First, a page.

In Opinion No. 80-2, however, as well as in some subsequent opinions, we have said that holding a local office if elected could be viewed as employment that would be subject to the impairment prohibition of §15-502(b) of the Ethics Law. This section of the Law prohibits officials and employees from having any employment that would impair their impartiality or independence of judgment. In Opinion No. 83-34, in particular, a hearing officer in the Public Service Commission was advised that he could not serve on the Baltimore County Council, given the nature of his regulatory duties, and the constituent and other expectations relating to an elected office on the governing body of a major county. This advice has also been provided informally in several situations, where an employee proposed to run for office in a jurisdiction that had certain direct regulatory or contractual dealings with the individual's agency and agency program. Also, in some situations employees have been advised that they may not be assigned to perform official duties in the jurisdiction involved.

In the situation here, we initially expressed concern that the Department would have other funding and enforcement activities involving the Town and that the Requestor's function as the Department's primary liaison in the area would necessarily bring her into contact with local officials, businesses, and citizens. The agency, however, has indicated that in fact these relationships do not exist. The Requestor, the Deputy Secretary, and the agency's Personnel Manager all state that these kinds of situations are unlikely to arise, given that the Beach Replenishment program is in a routine operational status, as well as the Requestor's lack of management functions and the limited dealings between the agency and the Town. In the absence of direct relationships, the Commission has generally said that the impairment provisions of the Law, along with the participation, prestige of office, and information provisions in §§15-501, 15-506 and 15-507 of the Law are conduct provisions that must be followed by employees, but which do not in the absence of direct relationships constitute a strict bar to an affiliation.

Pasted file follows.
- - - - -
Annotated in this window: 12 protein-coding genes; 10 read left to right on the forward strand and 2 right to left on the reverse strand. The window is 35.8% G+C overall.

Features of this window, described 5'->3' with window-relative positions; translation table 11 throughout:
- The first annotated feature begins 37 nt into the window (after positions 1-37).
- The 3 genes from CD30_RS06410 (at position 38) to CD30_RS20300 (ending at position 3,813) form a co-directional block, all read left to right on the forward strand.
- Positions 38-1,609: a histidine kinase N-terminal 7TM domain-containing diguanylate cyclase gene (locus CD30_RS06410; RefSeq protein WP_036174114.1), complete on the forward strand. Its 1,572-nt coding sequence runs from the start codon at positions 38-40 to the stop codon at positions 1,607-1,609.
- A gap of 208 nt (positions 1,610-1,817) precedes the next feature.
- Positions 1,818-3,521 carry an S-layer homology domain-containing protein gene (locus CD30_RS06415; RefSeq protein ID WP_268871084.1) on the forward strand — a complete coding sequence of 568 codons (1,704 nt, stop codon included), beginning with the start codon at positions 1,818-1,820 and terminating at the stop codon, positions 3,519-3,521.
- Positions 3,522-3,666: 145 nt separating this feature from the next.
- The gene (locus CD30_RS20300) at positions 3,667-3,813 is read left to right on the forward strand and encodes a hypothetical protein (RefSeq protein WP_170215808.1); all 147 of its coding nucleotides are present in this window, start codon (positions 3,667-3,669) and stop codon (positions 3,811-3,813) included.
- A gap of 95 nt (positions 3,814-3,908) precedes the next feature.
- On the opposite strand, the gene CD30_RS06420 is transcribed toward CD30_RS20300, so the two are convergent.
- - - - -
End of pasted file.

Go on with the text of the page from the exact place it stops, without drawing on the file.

Based on the information provided by the Requestor and her agency (including the affirmative support of the Secretary), we conclude that this approach can be applied here, and advise that the affiliation is not as described in conflict with the requirements of the Ethics Law. The Requestor and the Department, however, should be aware that this conclusion is based on the understanding that there are and continue to be no significant interactions between the agency and the Town of Ocean City. The Requestor must disqualify herself from any agency activities involving the Town and must keep in mind the potential for application of the prestige and information provisions of the Law in generally avoiding any official dealings with the Town. She also needs to be careful to clearly and on the record disqualify herself from any participation as a member of the Council in matters relating to the DNR, and to avoid any situation where her State status could be at issue in dealing on behalf of the Town with other State agencies.

This advice, moreover, applies only for as long as the situation continues as currently described. If major legal or public relations issues should develop in the future, the Requestor's service on the Town's governing body may need to be discontinued if she is to retain her DNR employment. Also, the Requestor should seek the advice of the Ocean City Ethics Commission regarding considerations under the local ethics law. We do not express any opinion or views as to local law requirements, and our opinion as to the State Law should not in any way be viewed as controlling under the local ethics law.

Michael L. May, Chairman,
    Mark C. Medairy, Jr.,
    Charles O. Monk, II,
    Robert J. Romadka,
    April E. Sepulveda

Date: January 9, 1997